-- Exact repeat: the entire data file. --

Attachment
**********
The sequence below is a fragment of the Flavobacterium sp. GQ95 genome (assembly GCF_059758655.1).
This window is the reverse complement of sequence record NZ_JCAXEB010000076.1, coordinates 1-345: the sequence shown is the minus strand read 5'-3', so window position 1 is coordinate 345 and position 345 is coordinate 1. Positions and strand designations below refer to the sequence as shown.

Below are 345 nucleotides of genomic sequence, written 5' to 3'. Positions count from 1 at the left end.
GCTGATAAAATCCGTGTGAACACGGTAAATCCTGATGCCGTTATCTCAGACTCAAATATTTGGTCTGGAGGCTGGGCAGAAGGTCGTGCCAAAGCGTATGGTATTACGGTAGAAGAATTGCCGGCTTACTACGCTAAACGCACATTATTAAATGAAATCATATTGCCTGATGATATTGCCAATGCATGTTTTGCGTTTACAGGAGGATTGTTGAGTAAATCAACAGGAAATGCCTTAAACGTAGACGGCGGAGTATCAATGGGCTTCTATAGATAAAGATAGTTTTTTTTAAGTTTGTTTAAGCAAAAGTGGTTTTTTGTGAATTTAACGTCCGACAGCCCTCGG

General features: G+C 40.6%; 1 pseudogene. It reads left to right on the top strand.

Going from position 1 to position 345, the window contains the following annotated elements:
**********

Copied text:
The sequence below is a fragment of the Flavobacterium sp. GQ95 genome (assembly GCF_059758655.1).
This window is the reverse complement of sequence record NZ_JCAXEB010000076.1, coordinates 1-345: the sequence shown is the minus strand read 5'-3', so window position 1 is coordinate 345 and position 345 is coordinate 1. Positions and strand designations below refer to the sequence as shown.

Below are 345 nucleotides of genomic sequence, written 5' to 3'. Positions count from 1 at the left end.
GCTGATAAAATCCGTGTGAACACGGTAAATCCTGATGCCGTTATCTCAGACTCAAATATTTGGTCTGGAGGCTGGGCAGAAGGTCGTGCCAAAGCGTATGGTATTACGGTAGAAGAATTGCCGGCTTACTACGCTAAACGCACATTATTAAATGAAATCATATTGCCTGATGATATTGCCAATGCATGTTTTGCGTTTACAGGAGGATTGTTGAGTAAATCAACAGGAAATGCCTTAAACGTAGACGGCGGAGTATCAATGGGCTTCTATAGATAAAGATAGTTTTTTTTAAGTTTGTTTAAGCAAAAGTGGTTTTTTGTGAATTTAACGTCCGACAGCCCTCGG

General features: G+C 40.6%; 1 pseudogene. It reads left to right on the top strand.

Going from position 1 to position 345, the window contains the following annotated elements: